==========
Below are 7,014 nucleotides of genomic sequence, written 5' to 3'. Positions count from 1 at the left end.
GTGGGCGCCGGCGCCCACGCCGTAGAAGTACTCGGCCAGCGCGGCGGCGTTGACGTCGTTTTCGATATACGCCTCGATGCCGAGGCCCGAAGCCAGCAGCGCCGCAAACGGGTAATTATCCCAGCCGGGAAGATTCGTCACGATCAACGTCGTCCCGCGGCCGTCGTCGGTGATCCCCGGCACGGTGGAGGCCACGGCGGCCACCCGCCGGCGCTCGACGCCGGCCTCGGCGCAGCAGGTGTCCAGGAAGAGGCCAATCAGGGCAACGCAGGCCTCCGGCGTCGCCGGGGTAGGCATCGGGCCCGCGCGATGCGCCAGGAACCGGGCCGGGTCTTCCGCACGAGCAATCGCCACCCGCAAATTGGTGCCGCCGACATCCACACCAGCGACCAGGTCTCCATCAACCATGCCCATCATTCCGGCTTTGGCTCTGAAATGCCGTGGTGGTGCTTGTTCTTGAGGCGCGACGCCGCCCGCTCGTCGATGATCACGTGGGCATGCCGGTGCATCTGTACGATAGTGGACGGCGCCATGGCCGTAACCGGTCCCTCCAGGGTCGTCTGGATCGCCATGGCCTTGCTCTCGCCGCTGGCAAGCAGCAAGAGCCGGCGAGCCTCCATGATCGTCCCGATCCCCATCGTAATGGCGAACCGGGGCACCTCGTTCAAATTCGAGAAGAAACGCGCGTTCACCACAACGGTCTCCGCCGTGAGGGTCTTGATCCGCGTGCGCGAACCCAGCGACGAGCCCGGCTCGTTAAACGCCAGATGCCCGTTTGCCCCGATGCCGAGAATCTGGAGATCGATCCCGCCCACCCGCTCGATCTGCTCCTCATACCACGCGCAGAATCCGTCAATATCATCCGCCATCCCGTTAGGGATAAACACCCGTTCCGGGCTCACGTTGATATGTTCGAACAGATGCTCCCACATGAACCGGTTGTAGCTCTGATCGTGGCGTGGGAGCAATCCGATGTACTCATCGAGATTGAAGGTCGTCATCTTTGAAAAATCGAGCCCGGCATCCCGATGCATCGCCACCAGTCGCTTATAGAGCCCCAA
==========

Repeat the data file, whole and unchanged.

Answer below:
Below are 7,014 nucleotides of genomic sequence, written 5' to 3'. Positions count from 1 at the left end.
GTGGGCGCCGGCGCCCACGCCGTAGAAGTACTCGGCCAGCGCGGCGGCGTTGACGTCGTTTTCGATATACGCCTCGATGCCGAGGCCCGAAGCCAGCAGCGCCGCAAACGGGTAATTATCCCAGCCGGGAAGATTCGTCACGATCAACGTCGTCCCGCGGCCGTCGTCGGTGATCCCCGGCACGGTGGAGGCCACGGCGGCCACCCGCCGGCGCTCGACGCCGGCCTCGGCGCAGCAGGTGTCCAGGAAGAGGCCAATCAGGGCAACGCAGGCCTCCGGCGTCGCCGGGGTAGGCATCGGGCCCGCGCGATGCGCCAGGAACCGGGCCGGGTCTTCCGCACGAGCAATCGCCACCCGCAAATTGGTGCCGCCGACATCCACACCAGCGACCAGGTCTCCATCAACCATGCCCATCATTCCGGCTTTGGCTCTGAAATGCCGTGGTGGTGCTTGTTCTTGAGGCGCGACGCCGCCCGCTCGTCGATGATCACGTGGGCATGCCGGTGCATCTGTACGATAGTGGACGGCGCCATGGCCGTAACCGGTCCCTCCAGGGTCGTCTGGATCGCCATGGCCTTGCTCTCGCCGCTGGCAAGCAGCAAGAGCCGGCGAGCCTCCATGATCGTCCCGATCCCCATCGTAATGGCGAACCGGGGCACCTCGTTCAAATTCGAGAAGAAACGCGCGTTCACCACAACGGTCTCCGCCGTGAGGGTCTTGATCCGCGTGCGCGAACCCAGCGACGAGCCCGGCTCGTTAAACGCCAGATGCCCGTTTGCCCCGATGCCGAGAATCTGGAGATCGATCCCGCCCACCCGCTCGATCTGCTCCTCATACCACGCGCAGAATCCGTCAATATCATCCGCCATCCCGTTAGGGATAAACACCCGTTCCGGGCTCACGTTGATATGTTCGAACAGATGCTCCCACATGAACCGGTTGTAGCTCTGATCGTGGCGTGGGAGCAATCCGATGTACTCATCGAGATTGAAGGTCGTCATCTTTGAAAAATCGAGCCCGGCATCCCGATGCATCGCCACCAGTCGCTTATAGAGCCCCAA